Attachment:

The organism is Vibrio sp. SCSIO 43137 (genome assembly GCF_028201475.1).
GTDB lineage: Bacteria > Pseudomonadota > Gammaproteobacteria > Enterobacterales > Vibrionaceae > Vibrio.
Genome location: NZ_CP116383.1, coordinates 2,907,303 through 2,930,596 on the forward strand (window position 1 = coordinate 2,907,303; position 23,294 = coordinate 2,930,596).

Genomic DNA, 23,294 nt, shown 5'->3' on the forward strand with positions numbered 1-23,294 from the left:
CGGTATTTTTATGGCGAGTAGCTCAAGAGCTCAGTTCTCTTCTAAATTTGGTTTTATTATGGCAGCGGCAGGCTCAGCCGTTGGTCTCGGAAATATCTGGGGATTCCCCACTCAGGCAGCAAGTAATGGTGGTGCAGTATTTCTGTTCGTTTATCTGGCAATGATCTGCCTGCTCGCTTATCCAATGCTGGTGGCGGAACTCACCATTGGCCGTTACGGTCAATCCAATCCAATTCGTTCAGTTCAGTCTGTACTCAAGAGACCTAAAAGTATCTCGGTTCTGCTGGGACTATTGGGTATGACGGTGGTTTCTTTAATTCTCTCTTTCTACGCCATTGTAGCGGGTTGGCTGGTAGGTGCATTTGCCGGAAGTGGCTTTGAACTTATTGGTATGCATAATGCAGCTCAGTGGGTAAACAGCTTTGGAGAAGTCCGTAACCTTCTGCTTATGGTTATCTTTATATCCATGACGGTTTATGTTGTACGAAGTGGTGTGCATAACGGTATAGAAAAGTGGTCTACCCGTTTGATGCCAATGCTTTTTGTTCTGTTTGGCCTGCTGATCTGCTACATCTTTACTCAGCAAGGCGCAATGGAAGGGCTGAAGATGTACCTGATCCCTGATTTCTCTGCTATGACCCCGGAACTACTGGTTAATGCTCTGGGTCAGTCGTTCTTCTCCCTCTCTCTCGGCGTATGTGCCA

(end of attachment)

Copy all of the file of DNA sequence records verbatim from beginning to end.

The organism is Vibrio sp. SCSIO 43137 (genome assembly GCF_028201475.1).
GTDB lineage: Bacteria > Pseudomonadota > Gammaproteobacteria > Enterobacterales > Vibrionaceae > Vibrio.
Genome location: NZ_CP116383.1, coordinates 2,907,303 through 2,930,596 on the forward strand (window position 1 = coordinate 2,907,303; position 23,294 = coordinate 2,930,596).

Genomic DNA, 23,294 nt, shown 5'->3' on the forward strand with positions numbered 1-23,294 from the left:
CGGTATTTTTATGGCGAGTAGCTCAAGAGCTCAGTTCTCTTCTAAATTTGGTTTTATTATGGCAGCGGCAGGCTCAGCCGTTGGTCTCGGAAATATCTGGGGATTCCCCACTCAGGCAGCAAGTAATGGTGGTGCAGTATTTCTGTTCGTTTATCTGGCAATGATCTGCCTGCTCGCTTATCCAATGCTGGTGGCGGAACTCACCATTGGCCGTTACGGTCAATCCAATCCAATTCGTTCAGTTCAGTCTGTACTCAAGAGACCTAAAAGTATCTCGGTTCTGCTGGGACTATTGGGTATGACGGTGGTTTCTTTAATTCTCTCTTTCTACGCCATTGTAGCGGGTTGGCTGGTAGGTGCATTTGCCGGAAGTGGCTTTGAACTTATTGGTATGCATAATGCAGCTCAGTGGGTAAACAGCTTTGGAGAAGTCCGTAACCTTCTGCTTATGGTTATCTTTATATCCATGACGGTTTATGTTGTACGAAGTGGTGTGCATAACGGTATAGAAAAGTGGTCTACCCGTTTGATGCCAATGCTTTTTGTTCTGTTTGGCCTGCTGATCTGCTACATCTTTACTCAGCAAGGCGCAATGGAAGGGCTGAAGATGTACCTGATCCCTGATTTCTCTGCTATGACCCCGGAACTACTGGTTAATGCTCTGGGTCAGTCGTTCTTCTCCCTCTCTCTCGGCGTATGTGCCA